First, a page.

What was advertised in a colonial American newspaper 250 years ago today?
“A CATALOGUE of BOOKS, STATIONARY, &c.”
Alexander Purdie and John Dixon, the printers of the Virginia Gazette, placed a full-page advertisement in the June 10, 1773, edition of their newspaper. Their “CATALOGUE of BOOKS, STATIONARY, &c. To be SOLD at the PRINTING OFFICE, WILLIAMSBURG,” occupied the entire third page. While rare, full-page advertisements were not unknown in eighteenth-century newspapers. Printers and booksellers, especially newspaper printers who also sold books, most frequently adopted this format, but merchants and shopkeepers sometimes utilized it as well.
Purdie and Dixon’s catalog consisted of four columns with one title per line throughout most of it. They organized the entries first by size, with headings for “FOLIOS,” “QUARTOS,” “OCTAVOS,” and “DUODECIMOS.” Within each category, the printers arranged the entries roughly in alphabetical order according to the author’s name or the title of the book. They also had auxiliary categories for “FRENCH SCHOOL BOOKS,” “GREEK SCHOOL BOOKS,” and “LATIN SCHOOL BOOKS,” in the fourth column. To conserve space, titles of school books, many of them familiar to prospective customers, appeared in paragraphs rather than each receiving its own line. Rather than a header for “STATIONERY” (or “STATIONARY” as it was most commonly spelled in the eighteenth century), a line indicated where the list of writing supplies and other items began. There, once again, Purdie and Dixon listed only one item per line to help prospective customers navigate their catalog.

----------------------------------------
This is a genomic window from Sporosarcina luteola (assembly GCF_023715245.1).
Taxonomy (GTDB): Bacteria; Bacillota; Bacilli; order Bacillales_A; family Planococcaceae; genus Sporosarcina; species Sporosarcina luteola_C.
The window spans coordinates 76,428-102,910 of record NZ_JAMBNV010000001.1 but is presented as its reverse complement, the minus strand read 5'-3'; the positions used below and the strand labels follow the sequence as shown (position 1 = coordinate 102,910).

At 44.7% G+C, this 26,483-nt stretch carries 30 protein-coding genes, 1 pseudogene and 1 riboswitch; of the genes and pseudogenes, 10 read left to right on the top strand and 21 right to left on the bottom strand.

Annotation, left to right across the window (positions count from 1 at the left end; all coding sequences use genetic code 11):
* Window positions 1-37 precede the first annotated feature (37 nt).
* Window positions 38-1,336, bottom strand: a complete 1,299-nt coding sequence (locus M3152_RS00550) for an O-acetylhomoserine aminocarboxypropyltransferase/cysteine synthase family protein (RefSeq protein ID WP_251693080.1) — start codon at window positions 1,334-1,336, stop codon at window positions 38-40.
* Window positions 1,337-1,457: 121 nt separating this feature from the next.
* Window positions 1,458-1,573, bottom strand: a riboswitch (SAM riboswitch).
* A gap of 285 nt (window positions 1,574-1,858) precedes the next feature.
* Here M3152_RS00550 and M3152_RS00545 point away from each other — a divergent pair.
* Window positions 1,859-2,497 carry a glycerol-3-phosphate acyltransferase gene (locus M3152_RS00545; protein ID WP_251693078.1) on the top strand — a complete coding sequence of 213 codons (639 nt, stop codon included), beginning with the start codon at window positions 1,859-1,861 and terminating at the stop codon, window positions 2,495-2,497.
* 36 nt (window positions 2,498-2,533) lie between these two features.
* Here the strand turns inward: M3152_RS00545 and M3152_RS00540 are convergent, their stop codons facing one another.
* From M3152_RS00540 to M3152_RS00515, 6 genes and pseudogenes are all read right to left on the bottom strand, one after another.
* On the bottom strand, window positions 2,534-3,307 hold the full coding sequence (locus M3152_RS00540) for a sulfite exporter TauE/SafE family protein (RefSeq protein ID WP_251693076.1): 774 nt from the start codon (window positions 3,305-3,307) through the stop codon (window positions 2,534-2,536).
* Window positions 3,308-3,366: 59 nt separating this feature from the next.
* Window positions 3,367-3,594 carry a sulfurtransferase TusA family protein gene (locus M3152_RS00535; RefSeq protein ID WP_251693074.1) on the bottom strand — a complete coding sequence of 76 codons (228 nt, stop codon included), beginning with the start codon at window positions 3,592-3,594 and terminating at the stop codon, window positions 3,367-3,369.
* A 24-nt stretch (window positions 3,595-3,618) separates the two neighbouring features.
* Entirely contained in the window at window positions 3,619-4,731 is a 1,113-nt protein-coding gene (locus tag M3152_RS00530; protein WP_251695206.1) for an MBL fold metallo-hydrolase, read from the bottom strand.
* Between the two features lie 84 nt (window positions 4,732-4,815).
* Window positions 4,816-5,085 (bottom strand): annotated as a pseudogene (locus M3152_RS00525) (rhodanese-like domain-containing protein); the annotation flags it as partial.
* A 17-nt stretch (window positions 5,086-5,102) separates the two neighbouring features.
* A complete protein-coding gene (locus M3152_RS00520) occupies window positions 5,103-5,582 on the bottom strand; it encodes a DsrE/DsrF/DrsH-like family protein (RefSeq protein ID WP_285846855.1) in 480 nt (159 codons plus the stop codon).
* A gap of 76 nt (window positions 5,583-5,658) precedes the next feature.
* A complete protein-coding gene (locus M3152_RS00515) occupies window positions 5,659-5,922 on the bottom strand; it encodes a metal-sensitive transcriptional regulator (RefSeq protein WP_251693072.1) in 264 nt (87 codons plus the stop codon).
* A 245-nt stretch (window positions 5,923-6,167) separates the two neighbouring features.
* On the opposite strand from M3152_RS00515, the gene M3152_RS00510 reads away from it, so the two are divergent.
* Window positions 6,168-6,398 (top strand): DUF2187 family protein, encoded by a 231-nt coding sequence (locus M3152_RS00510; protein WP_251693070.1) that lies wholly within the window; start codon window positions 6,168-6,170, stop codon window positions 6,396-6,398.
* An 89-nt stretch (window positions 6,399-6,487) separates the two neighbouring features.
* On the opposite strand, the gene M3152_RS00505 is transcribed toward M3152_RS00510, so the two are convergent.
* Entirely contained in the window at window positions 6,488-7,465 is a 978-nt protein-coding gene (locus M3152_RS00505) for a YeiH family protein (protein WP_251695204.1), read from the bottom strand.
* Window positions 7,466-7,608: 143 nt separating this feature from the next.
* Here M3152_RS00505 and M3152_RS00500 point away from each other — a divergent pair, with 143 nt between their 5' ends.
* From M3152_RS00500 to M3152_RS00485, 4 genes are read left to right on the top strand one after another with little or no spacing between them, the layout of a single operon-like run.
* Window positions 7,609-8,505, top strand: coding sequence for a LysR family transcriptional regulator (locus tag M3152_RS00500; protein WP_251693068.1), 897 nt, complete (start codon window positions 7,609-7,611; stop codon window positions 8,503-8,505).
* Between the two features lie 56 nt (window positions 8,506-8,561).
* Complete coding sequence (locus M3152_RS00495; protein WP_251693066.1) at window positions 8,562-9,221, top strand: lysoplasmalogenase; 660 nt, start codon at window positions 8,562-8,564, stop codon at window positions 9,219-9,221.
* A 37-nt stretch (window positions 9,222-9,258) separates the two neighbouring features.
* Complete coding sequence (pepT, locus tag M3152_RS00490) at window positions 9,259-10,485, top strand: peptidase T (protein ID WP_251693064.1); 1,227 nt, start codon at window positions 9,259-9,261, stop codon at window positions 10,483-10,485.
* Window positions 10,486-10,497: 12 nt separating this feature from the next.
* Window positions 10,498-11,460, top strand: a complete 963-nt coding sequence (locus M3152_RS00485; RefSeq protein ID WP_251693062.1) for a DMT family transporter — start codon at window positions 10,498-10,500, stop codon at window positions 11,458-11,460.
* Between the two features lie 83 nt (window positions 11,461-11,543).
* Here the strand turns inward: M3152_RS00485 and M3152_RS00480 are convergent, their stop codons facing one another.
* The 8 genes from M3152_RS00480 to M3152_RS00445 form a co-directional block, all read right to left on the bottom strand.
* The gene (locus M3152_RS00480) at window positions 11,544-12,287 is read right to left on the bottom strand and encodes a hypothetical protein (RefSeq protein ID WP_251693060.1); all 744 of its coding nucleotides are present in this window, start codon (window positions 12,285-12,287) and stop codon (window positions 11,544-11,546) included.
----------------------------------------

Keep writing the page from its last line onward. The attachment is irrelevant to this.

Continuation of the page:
In addition to inserting their catalog in their newspaper, Purdie and Dixon may have published it separately and distributed it via other means, as they seemingly had done on at least one previous occasion. They could have passed it out to customers who visited their printing office. Treating it as a broadside, the printers could have posted it around town or made arrangements for associates in other towns to hang it in their stores and shops. They may even have folded it over, sealed and addressed it, and had it delivered to prospective customers, though printers and others experimented with circular letters less often than they distributed broadsides, handbills, and catalogs in the eighteenth century. The catalog might have appeared solely in the Virginia Gazette, but given the printers’ access to the press and their other efforts to distribute book catalogs it seems more likely that they published and disseminated this catalog separately as well.